When I tell people that I have a degree in American Studies, I steel myself for the inevitable eye roll, smirk and “what, so you just studied Mickey Mouse for four years?” question. Well yes, as a matter of fact I did. I took a deep dive into American culture and history in those four glorious years and loved every minute of it – dissection of Disney included. From film to feminism, civil rights to civil wars, and Watergate to Woodrow Wilson, we left no stone unturned in trying to understand more about this vast, sprawling superpower. And there is still so much to learn. Which is precisely why I’m always looking for new ways to explore areas of the states that will quench my thirst for knowledge. In this series, I’m going to share three micro road trips that will give you an education in American culture, no degree required.
Atlanta→ Charleston→ Savannah (7 days)
I’ve always been fascinated by the make-up of the Deep South. From a chequered past of slavery, segregation and civil war, to sweet home Alabama and southern belles, it’s a unique area of the country full of heart, history and of course, good old-fashioned soul food. Whilst it’s debatable which states actually form the Deep South, for the purpose of this trip I covered three cities in the South East region – Atlanta, Charleston and Savannah. More on the unmistakable capital of Deep South culture, New Orleans in another post!
Atlanta, Georgia (Days 1-2)
With direct flights from the UK to Atlanta daily, this became the first stop on our trip by default. However, BA are launching direct flights to Charleston in April which opens up another option to kick-start your deep south adventure.
Atlanta is a sprawling city but most of the action happens near the Centennial Olympic Park; home to the 1996 Olympics where Michael Johnson famously triumphed in both the 400m and 200m races. Visit the nearby World of Coca Cola and try to uncover the secret ingredient in every bottle. They even have a Willy Wonka-style room where you can try hundreds of Coca Cola products from all over the world! Or head to the Georgia Aquarium to check out an underwater oasis in the heart of the city.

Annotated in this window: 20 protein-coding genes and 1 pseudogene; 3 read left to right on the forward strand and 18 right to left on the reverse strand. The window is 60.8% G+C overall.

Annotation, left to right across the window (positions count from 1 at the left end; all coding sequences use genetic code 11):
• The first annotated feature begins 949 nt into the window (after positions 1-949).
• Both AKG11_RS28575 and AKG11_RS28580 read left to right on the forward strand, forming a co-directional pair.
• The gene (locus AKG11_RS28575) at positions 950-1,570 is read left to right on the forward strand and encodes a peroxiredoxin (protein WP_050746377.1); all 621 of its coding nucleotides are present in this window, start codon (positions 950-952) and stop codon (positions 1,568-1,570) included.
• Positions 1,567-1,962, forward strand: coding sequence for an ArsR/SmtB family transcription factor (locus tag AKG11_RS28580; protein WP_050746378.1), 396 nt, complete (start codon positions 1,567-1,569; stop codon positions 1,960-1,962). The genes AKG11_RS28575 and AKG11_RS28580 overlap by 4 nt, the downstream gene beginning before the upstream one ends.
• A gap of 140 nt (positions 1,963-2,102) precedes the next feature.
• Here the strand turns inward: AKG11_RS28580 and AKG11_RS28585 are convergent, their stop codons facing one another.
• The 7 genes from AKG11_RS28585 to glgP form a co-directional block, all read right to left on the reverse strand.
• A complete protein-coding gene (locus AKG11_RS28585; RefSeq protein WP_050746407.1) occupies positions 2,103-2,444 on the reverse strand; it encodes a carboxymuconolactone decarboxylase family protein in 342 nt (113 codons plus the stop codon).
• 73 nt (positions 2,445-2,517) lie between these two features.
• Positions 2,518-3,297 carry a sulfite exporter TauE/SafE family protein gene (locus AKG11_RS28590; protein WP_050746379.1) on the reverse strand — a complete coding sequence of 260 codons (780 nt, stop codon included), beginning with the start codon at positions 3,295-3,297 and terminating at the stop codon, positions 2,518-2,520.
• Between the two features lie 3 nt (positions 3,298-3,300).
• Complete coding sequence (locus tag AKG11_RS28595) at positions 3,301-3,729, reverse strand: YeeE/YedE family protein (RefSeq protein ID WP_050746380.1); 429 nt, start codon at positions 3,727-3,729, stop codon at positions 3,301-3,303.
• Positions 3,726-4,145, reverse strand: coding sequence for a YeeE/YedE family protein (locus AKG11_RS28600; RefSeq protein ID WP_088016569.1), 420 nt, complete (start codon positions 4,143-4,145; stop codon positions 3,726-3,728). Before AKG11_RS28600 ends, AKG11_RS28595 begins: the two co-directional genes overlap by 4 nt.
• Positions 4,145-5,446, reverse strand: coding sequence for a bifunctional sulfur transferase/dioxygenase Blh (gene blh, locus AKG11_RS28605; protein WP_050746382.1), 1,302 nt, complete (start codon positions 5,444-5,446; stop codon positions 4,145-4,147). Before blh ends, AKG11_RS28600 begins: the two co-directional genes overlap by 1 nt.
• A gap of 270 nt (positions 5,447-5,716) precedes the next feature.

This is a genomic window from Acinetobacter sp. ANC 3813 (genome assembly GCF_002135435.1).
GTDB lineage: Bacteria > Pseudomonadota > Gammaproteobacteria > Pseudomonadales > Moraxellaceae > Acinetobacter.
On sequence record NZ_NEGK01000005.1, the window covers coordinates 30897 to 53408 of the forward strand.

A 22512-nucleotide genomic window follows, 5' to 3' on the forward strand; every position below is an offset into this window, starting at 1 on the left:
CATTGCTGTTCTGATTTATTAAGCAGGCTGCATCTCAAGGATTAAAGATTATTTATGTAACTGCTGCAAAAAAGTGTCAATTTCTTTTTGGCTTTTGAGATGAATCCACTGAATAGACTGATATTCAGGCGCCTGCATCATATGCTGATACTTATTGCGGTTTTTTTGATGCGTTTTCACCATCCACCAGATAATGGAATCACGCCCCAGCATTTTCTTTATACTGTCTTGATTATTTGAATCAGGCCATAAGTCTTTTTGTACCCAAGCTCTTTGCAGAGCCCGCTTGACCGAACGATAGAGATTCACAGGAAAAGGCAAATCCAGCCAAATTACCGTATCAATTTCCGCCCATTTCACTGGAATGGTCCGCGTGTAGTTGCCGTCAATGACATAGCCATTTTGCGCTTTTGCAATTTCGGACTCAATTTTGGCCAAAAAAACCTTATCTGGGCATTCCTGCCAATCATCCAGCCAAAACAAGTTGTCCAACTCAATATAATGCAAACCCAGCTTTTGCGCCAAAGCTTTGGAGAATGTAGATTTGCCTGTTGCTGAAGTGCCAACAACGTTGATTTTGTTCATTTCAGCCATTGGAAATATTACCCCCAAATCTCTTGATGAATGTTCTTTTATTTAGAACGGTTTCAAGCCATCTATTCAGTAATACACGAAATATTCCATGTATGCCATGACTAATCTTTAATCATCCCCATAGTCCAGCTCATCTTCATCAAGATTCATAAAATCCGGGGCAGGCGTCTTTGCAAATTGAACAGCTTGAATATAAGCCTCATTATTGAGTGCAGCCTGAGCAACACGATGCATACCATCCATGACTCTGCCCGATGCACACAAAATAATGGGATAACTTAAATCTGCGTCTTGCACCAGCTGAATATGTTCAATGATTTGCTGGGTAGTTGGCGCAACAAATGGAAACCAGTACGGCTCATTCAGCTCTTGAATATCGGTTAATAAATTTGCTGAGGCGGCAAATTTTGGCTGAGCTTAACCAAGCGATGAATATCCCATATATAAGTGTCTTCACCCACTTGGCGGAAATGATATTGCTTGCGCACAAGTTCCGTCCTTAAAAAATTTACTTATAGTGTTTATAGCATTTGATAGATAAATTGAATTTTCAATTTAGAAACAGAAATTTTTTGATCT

As the birthplace of Martin Luther King, Jr, there are many civil rights landmarks to discover too. Learn more about this legendary figure at the Martin Luther King, Jr. National Historical Park or visit the home of his birth.
Charleston, South Carolina (Days 2- 4)
This beautiful city in the heart of South Carolina is bursting with a mix of history, stunning architecture and culinary creations.
Make your first stop historic King Street, a pink-tinged parade awash with a sea of pastel buildings and palm trees. This impossibly pretty street is home to an eclectic mix of shopping, dining and art galleries. You can easily get lost for hours admiring the elegant mixture of period-style architecture, coffee in hand.
Visit the beautiful Waterfront Park to admire the manicured lawns and majestic fountain on display, before heading to historical landmark Fort Sumter National Monument – the site of the first battle between the union and confederate armies in the civil war.
Charleston is fast becoming a foodie’s destination, with so many fantastic restaurants serving up inventive takes on classic southern comfort food. You won’t find better steak than at Halls Chophouse, a family-owned Charleston institution since 2009. Don’t leave without trying their buttery, melt-in-your-mouth lobster mac and cheese.
Savannah, Georgia (Days 4-7)
My one piece of advice before you visit Savannah; read the non-fiction classic Midnight in The Garden of Good and Evil by John Berendt. This 1990’s page-turner paints an unfiltered picture of Savannah and its inhabitants that you’ll want to pay close attention to.
Savannah is steeped in history and you’ll feel part of it the moment you step out under draping Spanish moss trees. A heady mix of hazy sunshine, riverside party vibes and a haunting past make Savannah a quirky and unique Deep South destination that is not to be missed.
Stroll through 30 acres of immaculately kept gardens at Forsyth Park before tucking into finger-lickin’ good fried chicken and traditional trimmings at family-style dining room Mrs Wilkes’ Boarding House. At night, sip on extra strength cocktails at the stretch of bars lining the riverfront or hop on a ghost tour of the city’s most haunted streets.
The Deep South’s unique combination of history, culture, quirkiness and good times make it a destination you can’t help but fall in love with. Have you visited any of the Southern states?